[ weird things ] | no, seriously, all planets are round

no, seriously, all planets are round

Flat Earthers don't seem to realize that their theory violates basic laws of physics.
solar system photo

Science may still be debating exactly what is and isn’t a planet, but it knows for damn sure that in order for something to be a planet, it has to be round because every heavy enough object in the vacuum of space turns into a more or less spherical shape. Contrary to popular belief and jokes, even ancient scientists and astronomers knew that, and the myth that people thought the Earth was flat is just plain not true. If you were in any way educated, you’ve known the correct shape of the planet for the last 4,000-plus years.

But yet, as we stand on the cusp of manipulating the very building blocks of life in a lab, creating powerful AI assistants, and are getting closer and closer to our dreams of colonizing other worlds, turning sci-fi into real life, some people in the public eye seem to have regressed on such a simple, well known fact, embracing what has been a fringe view for millennia based on either a total inability to read an elementary school science book, or a conspiracy theory according to which NASA is trying to fool us that the Earth is round to do a nefarious thing or embezzle funding for a space program that doesn’t exist, somehow getting other space agencies to play right along with it.

All right, so rapper B.o.B. thinks the planet is flat even though, as was just noted, it’s physically impossible to have a disk-shaped planet, though you’re fine with a UFO-shaped moon like Saturn because it’s technically not heavy enough to be considered a planet anyway. So does Tila Tequila but she’s not exactly known as a good source of scientific information. In fact her primary fame comes from gaming social media in its early days and currently going full blown Nazi, which is not an exaggeration. Across the internet there are communities of people who believe in every variation of this conspiracy but these are people who seem to spend all their time looking for anything they can interpret as a conspiracy to prove to themselves they’re not sheeple.

It’s eyebrow-raising, but somewhat understandable. Conspiracy theorists exist everywhere and their beliefs can be all over the place, so not exactly much to fret about, especially when their influence is exaggerated on a slow news day rather than comes to light during an election. But alarmingly, as there’s now media coverage of this ignorance, more of those who ascribe to it seem eager to come out of the woodwork to defend it utter lack of merits.

Basketball player Kyrie Irving and the sport’s icon Shaq have both come out as flat Earth faithful and Shaq defended his weird position by saying that he doesn’t feel the curvature of the planet while he’s routinely taking road trips across the American Sun Belt and can’t seem to identify the horizon when in Atlanta. One wonders why he doesn’t seem to question why he can’t see the skyscrapers of Tokyo from the beach in Santa Monica, or why the container ships departing from Port of Long Beach seem to vanish in the ocean when they float too far down the coast.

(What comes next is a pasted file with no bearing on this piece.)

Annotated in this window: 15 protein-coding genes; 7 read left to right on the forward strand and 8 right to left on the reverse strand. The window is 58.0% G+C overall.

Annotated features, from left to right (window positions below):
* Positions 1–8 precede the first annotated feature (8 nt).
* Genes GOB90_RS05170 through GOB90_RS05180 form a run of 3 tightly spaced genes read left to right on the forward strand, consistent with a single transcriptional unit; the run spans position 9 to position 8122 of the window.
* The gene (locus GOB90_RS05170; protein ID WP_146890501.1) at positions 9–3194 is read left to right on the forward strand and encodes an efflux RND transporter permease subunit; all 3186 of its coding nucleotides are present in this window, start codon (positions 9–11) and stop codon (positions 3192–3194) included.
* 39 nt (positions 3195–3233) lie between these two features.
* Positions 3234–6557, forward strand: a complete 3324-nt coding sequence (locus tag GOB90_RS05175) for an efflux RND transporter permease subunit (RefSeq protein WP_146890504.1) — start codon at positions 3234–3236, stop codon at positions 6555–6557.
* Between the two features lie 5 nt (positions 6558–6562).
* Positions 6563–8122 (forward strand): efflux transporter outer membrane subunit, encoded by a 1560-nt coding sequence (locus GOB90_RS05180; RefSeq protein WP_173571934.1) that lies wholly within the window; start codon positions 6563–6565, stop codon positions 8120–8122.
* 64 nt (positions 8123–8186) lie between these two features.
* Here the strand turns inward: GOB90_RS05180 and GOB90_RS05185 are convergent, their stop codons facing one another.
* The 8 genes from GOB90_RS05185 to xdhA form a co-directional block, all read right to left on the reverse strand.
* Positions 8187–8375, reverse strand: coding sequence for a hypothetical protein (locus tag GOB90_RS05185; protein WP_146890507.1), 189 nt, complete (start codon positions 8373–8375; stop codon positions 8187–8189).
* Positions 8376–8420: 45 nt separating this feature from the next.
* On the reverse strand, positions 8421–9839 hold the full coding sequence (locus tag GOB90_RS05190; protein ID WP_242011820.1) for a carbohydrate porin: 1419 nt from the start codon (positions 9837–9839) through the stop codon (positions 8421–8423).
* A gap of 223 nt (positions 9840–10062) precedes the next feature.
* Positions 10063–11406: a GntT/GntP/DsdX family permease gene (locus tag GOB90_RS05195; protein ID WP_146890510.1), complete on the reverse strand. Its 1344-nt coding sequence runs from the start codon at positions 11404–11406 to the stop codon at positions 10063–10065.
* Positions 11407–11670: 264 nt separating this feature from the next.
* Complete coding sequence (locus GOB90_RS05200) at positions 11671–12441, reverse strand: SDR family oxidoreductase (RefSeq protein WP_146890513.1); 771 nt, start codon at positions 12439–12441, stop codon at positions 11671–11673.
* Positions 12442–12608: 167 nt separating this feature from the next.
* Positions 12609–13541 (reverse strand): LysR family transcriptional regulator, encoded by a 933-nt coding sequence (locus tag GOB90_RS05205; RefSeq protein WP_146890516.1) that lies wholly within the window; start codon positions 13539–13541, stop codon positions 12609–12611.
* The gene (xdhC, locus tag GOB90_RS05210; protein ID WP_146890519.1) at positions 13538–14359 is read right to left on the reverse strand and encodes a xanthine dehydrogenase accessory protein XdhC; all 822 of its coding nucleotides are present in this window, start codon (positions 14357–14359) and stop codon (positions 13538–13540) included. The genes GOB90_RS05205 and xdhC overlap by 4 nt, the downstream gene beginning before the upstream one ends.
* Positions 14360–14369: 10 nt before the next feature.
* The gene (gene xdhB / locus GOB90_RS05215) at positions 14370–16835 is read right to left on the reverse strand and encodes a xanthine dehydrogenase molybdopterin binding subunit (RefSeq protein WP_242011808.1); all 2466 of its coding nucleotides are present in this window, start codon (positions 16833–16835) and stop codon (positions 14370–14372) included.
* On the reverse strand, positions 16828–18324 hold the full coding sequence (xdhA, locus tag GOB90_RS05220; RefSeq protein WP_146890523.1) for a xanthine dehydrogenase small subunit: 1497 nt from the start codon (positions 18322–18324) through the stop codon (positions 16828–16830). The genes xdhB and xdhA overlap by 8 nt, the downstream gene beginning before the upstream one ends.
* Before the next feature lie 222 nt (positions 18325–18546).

Another pertinent question is why is a 7' 1" ex-athlete driving across the country because that cannot be comfortable or convenient, but that’s none of my business I suppose. Even more disturbing than celebrities endorsing something so blatantly wrong is a growing trend of YouTube videos where flat Earthers claim that high altitude nuclear tests were trying to crack the Firmament, i.e. the dome over the supposed Earth disk , or that amateur rockets that stopped spinning and cut off their main engines at, or right around, 73 miles up actually hit this invisible barrier by noting that they stopped their stabilizing spin and rapid altitude gains.

Now the reason why I say it’s disturbing isn’t because this belief is really all that widespread, so most of the comments in the articles covering it fill up with users who can’t believe that in the age of routine space travel, there’s a contingent of people who think even that our planet might be flat. Why it’s disturbing is that at a time when politics have gone crazy and we’re all being told to leave our echo chambers and learn how to understand how people with radically different beliefs think, in a period of “alternative facts” and a hostile approach to actual science and knowledge, we are being confronted with people who can’t even agree that our planet is round despite it being a fundamental fact of physics that all planets will coalesce around a common center of gravity and become spheres.

Not only is this something you could look up in seconds on Google, but we have pictures and videos of Earth from space, as well as pictures and videos of other planets in our, and other solar systems to show this incontrovertible fact. And when you realize the level of denial and contempt for science required for that, it’s rather unsettling.

# oddities // alternative facts / astronomy / flat earth / physics

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